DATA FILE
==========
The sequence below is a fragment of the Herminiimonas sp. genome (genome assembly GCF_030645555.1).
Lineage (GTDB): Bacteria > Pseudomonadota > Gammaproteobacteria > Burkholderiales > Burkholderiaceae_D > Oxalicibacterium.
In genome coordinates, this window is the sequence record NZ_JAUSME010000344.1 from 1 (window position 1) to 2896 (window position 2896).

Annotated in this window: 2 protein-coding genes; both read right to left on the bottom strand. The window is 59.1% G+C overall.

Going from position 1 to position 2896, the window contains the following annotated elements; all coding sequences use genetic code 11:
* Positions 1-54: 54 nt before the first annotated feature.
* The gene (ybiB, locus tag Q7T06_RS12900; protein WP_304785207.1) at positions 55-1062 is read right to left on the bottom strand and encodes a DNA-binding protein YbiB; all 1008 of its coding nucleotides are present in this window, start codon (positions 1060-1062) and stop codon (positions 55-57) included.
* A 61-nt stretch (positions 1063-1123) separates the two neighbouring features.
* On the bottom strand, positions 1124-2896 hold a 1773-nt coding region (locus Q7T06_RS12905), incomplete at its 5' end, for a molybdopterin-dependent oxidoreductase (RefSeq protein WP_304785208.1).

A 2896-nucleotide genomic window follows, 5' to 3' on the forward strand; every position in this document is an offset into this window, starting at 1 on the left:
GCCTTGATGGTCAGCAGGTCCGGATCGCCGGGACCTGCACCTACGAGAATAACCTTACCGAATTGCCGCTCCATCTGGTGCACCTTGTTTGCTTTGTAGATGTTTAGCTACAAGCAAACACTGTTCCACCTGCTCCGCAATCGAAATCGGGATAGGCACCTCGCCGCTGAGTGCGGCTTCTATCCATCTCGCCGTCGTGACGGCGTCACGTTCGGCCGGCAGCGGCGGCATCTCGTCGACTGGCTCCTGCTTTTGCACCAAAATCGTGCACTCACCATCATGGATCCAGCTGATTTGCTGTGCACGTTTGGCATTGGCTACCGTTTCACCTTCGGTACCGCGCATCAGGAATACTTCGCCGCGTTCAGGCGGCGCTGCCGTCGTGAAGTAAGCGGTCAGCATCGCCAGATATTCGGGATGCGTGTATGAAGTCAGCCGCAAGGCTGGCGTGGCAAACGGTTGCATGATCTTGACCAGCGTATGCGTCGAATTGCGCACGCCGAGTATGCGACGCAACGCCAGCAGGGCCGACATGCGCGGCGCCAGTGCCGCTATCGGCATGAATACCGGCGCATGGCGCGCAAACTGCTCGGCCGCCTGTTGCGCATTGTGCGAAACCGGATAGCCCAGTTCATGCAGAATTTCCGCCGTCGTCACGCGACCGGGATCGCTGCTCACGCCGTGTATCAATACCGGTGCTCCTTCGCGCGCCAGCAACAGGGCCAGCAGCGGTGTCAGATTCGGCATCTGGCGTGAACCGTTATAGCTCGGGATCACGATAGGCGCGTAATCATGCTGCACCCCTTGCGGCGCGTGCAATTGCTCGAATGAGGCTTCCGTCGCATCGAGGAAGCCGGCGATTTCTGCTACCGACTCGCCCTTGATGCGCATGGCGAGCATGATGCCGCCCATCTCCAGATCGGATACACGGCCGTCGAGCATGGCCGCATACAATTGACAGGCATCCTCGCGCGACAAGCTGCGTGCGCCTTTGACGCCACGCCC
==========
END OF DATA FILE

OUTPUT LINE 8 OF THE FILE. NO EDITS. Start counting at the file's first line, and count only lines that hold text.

* A 61-nt stretch (positions 1063-1123) separates the two neighbouring features.